Results: Eighty seven participants (36 % consent rate) completed the exit survey. Tailored feedback was rated as more relevant and was more likely to be shown to the participant's GP than generic feedback. There was no difference in the mean number of health risk topics discussed or number of additional actions taken by the GP by type of feedback.

Conclusions: Tailored and generic feedback showed no difference in effectiveness, and little difference in acceptability, among this socially disadvantaged population. Completing a health risk survey and receiving any type of feedback may have overwhelmed more subtle differences in outcomes between the generic and the tailored feedback. Future work to rigorously evaluate the longer-term effectiveness of the provision of tailored health risk feedback for Aboriginal Australians, as well as other high need groups, is still needed.

Trial registration: Australian New Zealand Clinical Trials Registry ANZCTRN12614001205628. Registered 11 November 2014.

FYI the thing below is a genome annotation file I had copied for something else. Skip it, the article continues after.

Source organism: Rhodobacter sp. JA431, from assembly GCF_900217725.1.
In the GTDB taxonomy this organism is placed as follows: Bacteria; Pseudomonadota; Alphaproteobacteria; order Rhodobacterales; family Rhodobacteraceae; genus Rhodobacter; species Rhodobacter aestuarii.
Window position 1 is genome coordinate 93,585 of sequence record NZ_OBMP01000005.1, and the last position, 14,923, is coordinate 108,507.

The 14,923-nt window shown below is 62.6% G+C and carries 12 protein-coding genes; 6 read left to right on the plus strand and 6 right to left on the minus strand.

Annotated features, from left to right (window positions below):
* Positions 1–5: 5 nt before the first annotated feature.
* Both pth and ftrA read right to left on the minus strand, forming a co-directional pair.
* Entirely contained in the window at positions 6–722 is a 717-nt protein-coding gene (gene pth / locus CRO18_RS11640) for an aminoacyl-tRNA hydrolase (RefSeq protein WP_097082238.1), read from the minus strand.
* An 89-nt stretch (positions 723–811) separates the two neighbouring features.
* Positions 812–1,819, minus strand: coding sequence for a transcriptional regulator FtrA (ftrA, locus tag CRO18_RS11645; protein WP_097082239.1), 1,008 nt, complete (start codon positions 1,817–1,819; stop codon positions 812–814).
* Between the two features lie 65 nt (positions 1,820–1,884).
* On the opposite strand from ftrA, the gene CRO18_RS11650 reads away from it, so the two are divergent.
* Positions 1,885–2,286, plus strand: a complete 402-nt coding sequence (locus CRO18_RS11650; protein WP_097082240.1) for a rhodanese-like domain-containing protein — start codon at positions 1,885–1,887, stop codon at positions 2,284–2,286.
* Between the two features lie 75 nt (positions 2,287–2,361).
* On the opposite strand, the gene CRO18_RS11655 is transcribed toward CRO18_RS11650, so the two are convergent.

No MeSH data available.


Assessment of the generic and tailored feedback (% who responded ‘yes’ to acceptability statements; n = 87)
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Fig2: Assessment of the generic and tailored feedback (% who responded ‘yes’ to acceptability statements; n = 87)

Mentions: The percentage of participants agreeing with statements assessing the two types of feedback (i.e., those responding ‘yes’) are shown in Fig. 2. Participants were significantly more likely to agree that the tailored feedback was ‘relevant to me’ compared to the generic feedback, Fisher’s exact: χ2(1, N = 87) = 5.22, p = .03, while agreement did not differ for the other statements (ps > .05).Fig. 2


A randomised trial assessing the acceptability and effectiveness of providing generic versus tailored feedback about health risks for a high need primary care sample.

Noble N, Paul C, Carey M, Blunden S, Turner N - BMC Fam Pract (2015)

Assessment of the generic and tailored feedback (% who responded ‘yes’ to acceptability statements; n = 87)